From 1945 to 1948, Green traveled with the Merchant Navy, igniting a lifelong wanderlust, but when he was home he would perform in his usual haunts. In 1947, rather than continue to play solo, he decided to form a group. Recruiting tenor saxophonist Johnny Fontenette, who later joined Roy Brown's band, Horace Richmond on bass and Rip Bolden on drums, the combo found regional success with one of Green’s compositions, Galveston Blues. After performing on radio station KGBC, Green was approached by Eddie Henry, who operated Eddie's Records on Houston's Dowling Street. Henry recorded the Green combo, cutting Galveston Blues and another original song called Green's Bounce. Before the record was released, Henry went out of business and the band broke up. Green continued touring alone through Louisiana and Texas.
In 1950, Green approached Peacock label owner Don Robey, and secured a three year contract. Going into the studio with Bill Harvey’s band, Green recorded one of his most enduring songs, Hard Headed Woman. Unhappy with the promotion and compensation Peacock offered, despite his contract, Green avoided recording again with Robey, and turned down other offers to record. Although drafted into the Army, when on leave Green played often with legendary guitarist Wes Montgomery. While in the Army, Green gained his nickname, “Candy.” According to Green himself, women gave him the nickname because of his sweet disposition. It stuck, and he was henceforth known as Candy Green. In 1952, still under contract to Peacock, Essex Records of Philadelphia offered to record him. Using the name "Galveston Green", Green recorded My Time is Your Time, using Rathe Lee on tenor-sax, Kinrey Bailey on bass and Lawrence Harris on drums. Soon after, he recorded Bad Shape Blues for the Monarch label. Neither of those records met with much commercial success, and Green soured on the recording industry.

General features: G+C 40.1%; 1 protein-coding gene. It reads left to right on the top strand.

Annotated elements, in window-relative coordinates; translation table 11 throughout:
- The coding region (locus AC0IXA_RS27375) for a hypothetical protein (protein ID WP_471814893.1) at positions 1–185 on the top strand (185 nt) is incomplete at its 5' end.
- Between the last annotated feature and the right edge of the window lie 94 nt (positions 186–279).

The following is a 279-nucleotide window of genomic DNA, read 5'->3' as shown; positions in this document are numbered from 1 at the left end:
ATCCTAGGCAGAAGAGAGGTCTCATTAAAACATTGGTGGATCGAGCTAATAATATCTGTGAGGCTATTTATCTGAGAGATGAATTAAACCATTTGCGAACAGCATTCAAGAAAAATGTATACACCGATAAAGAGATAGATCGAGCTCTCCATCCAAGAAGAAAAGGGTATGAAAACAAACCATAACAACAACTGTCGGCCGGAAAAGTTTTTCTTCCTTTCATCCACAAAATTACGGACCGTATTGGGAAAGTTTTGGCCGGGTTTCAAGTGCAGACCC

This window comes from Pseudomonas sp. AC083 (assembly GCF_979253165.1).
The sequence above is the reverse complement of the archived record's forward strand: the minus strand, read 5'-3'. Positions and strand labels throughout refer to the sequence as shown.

Green’s wanderlust manifested itself in the mid-1950s, when he traveled to Mexico City with Paul Love’s band. The gig ended, but Green stayed, running a jazz club called the Echo. In 1958 he left Mexico intent on traveling, and headed for Copenhagen. He spent the next thirty years gigging, working in bars and clubs, and traveling throughout Scandinavia and Central Europe. He recorded under the name "Candy Green" for the Supraphon label, and found quite a measure of celebrity in Europe, if not in his native haunts of Galveston and Houston.
Green died at the age of 59 on April 13, 1988 in Galveston and buried in the Houston National Cemetery.
29° 55.804, -095° 26.898
Houston National Cemetery